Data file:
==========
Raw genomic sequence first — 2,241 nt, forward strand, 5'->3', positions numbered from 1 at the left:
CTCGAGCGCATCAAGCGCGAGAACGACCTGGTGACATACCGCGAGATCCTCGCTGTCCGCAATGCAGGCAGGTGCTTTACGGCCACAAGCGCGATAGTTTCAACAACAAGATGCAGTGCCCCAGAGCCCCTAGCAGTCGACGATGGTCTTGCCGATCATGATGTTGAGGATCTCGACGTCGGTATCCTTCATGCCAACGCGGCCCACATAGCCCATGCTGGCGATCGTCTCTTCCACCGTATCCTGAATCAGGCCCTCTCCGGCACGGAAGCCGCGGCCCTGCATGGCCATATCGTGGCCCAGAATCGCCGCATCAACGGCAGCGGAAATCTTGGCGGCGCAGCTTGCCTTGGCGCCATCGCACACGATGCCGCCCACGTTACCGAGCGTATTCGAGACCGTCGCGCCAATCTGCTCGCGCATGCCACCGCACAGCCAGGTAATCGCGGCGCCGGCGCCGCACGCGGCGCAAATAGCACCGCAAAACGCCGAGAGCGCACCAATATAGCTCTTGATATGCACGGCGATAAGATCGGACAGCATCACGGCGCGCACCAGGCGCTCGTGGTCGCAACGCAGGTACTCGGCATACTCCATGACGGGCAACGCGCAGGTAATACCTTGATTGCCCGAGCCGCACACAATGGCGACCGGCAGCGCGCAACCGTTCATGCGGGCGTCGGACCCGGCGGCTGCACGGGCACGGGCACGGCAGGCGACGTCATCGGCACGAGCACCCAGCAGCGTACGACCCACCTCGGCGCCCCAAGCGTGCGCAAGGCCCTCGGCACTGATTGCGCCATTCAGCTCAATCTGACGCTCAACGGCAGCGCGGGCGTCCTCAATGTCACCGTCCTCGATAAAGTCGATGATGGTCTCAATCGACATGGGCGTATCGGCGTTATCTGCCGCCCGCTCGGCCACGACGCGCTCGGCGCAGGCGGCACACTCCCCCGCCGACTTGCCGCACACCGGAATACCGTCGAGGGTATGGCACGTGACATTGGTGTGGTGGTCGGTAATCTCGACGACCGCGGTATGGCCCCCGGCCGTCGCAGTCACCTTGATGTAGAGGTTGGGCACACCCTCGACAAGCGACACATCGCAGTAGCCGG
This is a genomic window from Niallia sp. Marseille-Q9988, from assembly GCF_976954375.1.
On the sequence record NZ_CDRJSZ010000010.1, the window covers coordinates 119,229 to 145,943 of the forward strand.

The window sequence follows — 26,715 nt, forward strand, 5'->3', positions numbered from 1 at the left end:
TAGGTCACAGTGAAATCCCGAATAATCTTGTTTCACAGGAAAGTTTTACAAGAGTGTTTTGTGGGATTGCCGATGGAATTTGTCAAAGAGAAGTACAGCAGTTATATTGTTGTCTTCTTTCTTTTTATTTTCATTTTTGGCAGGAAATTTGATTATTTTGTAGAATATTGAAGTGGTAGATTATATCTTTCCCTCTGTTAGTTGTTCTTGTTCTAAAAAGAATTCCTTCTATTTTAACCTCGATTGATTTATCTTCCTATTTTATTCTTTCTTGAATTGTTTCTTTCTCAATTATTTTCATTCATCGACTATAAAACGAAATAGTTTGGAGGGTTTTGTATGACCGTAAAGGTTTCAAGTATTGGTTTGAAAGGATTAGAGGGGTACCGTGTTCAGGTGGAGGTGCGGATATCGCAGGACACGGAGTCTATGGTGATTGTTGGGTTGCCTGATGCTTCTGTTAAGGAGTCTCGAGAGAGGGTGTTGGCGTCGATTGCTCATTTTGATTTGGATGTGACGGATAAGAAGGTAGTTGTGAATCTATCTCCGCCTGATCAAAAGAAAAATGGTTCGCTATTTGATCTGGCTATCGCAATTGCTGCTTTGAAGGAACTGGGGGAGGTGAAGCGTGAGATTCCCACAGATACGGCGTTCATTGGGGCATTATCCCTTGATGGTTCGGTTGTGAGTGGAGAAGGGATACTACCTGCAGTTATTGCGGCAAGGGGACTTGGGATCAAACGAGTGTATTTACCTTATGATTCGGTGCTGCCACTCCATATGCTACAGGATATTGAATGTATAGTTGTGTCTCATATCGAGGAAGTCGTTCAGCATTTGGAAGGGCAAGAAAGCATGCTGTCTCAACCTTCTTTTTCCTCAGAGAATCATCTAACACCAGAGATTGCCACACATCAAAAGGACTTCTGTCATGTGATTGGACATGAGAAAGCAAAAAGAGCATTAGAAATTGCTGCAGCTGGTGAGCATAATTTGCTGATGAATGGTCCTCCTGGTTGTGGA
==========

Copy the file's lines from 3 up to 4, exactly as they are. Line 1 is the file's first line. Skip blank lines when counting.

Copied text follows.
This is a genomic window from Niallia sp. Marseille-Q9988, from assembly GCF_976954375.1.
On the sequence record NZ_CDRJSZ010000010.1, the window covers coordinates 119,229 to 145,943 of the forward strand.